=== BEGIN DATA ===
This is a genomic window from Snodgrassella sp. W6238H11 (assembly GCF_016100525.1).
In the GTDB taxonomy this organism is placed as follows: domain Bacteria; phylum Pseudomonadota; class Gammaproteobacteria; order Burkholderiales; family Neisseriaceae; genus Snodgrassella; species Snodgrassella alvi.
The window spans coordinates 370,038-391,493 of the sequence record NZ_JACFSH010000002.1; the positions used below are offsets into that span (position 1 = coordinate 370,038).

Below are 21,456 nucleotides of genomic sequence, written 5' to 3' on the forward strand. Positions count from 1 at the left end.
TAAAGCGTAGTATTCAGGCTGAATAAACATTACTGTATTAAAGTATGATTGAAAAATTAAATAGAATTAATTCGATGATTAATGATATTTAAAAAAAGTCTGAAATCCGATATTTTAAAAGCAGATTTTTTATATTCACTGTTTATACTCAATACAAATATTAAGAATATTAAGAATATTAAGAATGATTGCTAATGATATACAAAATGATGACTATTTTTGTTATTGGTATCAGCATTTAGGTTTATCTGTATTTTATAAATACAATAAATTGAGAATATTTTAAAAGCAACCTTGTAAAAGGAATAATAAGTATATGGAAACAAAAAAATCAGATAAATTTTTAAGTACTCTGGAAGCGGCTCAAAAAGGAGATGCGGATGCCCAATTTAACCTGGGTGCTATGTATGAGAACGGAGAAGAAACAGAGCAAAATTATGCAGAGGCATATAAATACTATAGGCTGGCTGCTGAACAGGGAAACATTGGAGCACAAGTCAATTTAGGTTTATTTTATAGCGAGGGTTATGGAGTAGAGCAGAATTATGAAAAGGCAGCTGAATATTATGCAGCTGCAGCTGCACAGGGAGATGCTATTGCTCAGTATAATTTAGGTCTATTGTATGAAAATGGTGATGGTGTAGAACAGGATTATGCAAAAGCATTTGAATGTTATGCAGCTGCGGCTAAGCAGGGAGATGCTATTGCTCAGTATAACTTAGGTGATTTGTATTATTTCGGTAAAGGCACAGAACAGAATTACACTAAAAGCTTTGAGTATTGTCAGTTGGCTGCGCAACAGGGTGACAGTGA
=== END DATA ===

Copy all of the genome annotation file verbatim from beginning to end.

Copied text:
This is a genomic window from Snodgrassella sp. W6238H11 (assembly GCF_016100525.1).
In the GTDB taxonomy this organism is placed as follows: domain Bacteria; phylum Pseudomonadota; class Gammaproteobacteria; order Burkholderiales; family Neisseriaceae; genus Snodgrassella; species Snodgrassella alvi.
The window spans coordinates 370,038-391,493 of the sequence record NZ_JACFSH010000002.1; the positions used below are offsets into that span (position 1 = coordinate 370,038).

Below are 21,456 nucleotides of genomic sequence, written 5' to 3' on the forward strand. Positions count from 1 at the left end.
TAAAGCGTAGTATTCAGGCTGAATAAACATTACTGTATTAAAGTATGATTGAAAAATTAAATAGAATTAATTCGATGATTAATGATATTTAAAAAAAGTCTGAAATCCGATATTTTAAAAGCAGATTTTTTATATTCACTGTTTATACTCAATACAAATATTAAGAATATTAAGAATATTAAGAATGATTGCTAATGATATACAAAATGATGACTATTTTTGTTATTGGTATCAGCATTTAGGTTTATCTGTATTTTATAAATACAATAAATTGAGAATATTTTAAAAGCAACCTTGTAAAAGGAATAATAAGTATATGGAAACAAAAAAATCAGATAAATTTTTAAGTACTCTGGAAGCGGCTCAAAAAGGAGATGCGGATGCCCAATTTAACCTGGGTGCTATGTATGAGAACGGAGAAGAAACAGAGCAAAATTATGCAGAGGCATATAAATACTATAGGCTGGCTGCTGAACAGGGAAACATTGGAGCACAAGTCAATTTAGGTTTATTTTATAGCGAGGGTTATGGAGTAGAGCAGAATTATGAAAAGGCAGCTGAATATTATGCAGCTGCAGCTGCACAGGGAGATGCTATTGCTCAGTATAATTTAGGTCTATTGTATGAAAATGGTGATGGTGTAGAACAGGATTATGCAAAAGCATTTGAATGTTATGCAGCTGCGGCTAAGCAGGGAGATGCTATTGCTCAGTATAACTTAGGTGATTTGTATTATTTCGGTAAAGGCACAGAACAGAATTACACTAAAAGCTTTGAGTATTGTCAGTTGGCTGCGCAACAGGGTGACAGTGA